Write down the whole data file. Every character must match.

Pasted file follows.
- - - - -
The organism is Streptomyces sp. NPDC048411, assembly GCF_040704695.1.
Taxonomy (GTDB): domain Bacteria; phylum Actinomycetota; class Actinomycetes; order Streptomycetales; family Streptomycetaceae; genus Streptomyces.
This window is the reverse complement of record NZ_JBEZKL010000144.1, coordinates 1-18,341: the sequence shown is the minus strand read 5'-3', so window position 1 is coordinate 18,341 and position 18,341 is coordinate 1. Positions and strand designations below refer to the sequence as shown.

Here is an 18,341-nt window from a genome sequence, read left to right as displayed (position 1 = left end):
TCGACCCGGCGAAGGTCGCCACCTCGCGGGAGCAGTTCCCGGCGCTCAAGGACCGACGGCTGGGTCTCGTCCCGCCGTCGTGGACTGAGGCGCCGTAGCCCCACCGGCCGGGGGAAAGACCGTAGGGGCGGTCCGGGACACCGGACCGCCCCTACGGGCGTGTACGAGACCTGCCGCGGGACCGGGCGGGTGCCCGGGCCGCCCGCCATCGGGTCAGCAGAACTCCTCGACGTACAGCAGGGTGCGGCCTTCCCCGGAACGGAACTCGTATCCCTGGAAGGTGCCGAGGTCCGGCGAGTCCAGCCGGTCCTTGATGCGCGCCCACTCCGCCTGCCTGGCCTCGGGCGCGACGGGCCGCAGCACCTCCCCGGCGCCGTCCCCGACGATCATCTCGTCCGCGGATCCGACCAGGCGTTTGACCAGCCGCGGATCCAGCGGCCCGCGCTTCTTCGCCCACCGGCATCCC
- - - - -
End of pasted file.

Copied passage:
The organism is Streptomyces sp. NPDC048411, assembly GCF_040704695.1.
Taxonomy (GTDB): domain Bacteria; phylum Actinomycetota; class Actinomycetes; order Streptomycetales; family Streptomycetaceae; genus Streptomyces.
This window is the reverse complement of record NZ_JBEZKL010000144.1, coordinates 1-18,341: the sequence shown is the minus strand read 5'-3', so window position 1 is coordinate 18,341 and position 18,341 is coordinate 1. Positions and strand designations below refer to the sequence as shown.

Here is an 18,341-nt window from a genome sequence, read left to right as displayed (position 1 = left end):
TCGACCCGGCGAAGGTCGCCACCTCGCGGGAGCAGTTCCCGGCGCTCAAGGACCGACGGCTGGGTCTCGTCCCGCCGTCGTGGACTGAGGCGCCGTAGCCCCACCGGCCGGGGGAAAGACCGTAGGGGCGGTCCGGGACACCGGACCGCCCCTACGGGCGTGTACGAGACCTGCCGCGGGACCGGGCGGGTGCCCGGGCCGCCCGCCATCGGGTCAGCAGAACTCCTCGACGTACAGCAGGGTGCGGCCTTCCCCGGAACGGAACTCGTATCCCTGGAAGGTGCCGAGGTCCGGCGAGTCCAGCCGGTCCTTGATGCGCGCCCACTCCGCCTGCCTGGCCTCGGGCGCGACGGGCCGCAGCACCTCCCCGGCGCCGTCCCCGACGATCATCTCGTCCGCGGATCCGACCAGGCGTTTGACCAGCCGCGGATCCAGCGGCCCGCGCTTCTTCGCCCACCGGCATCCC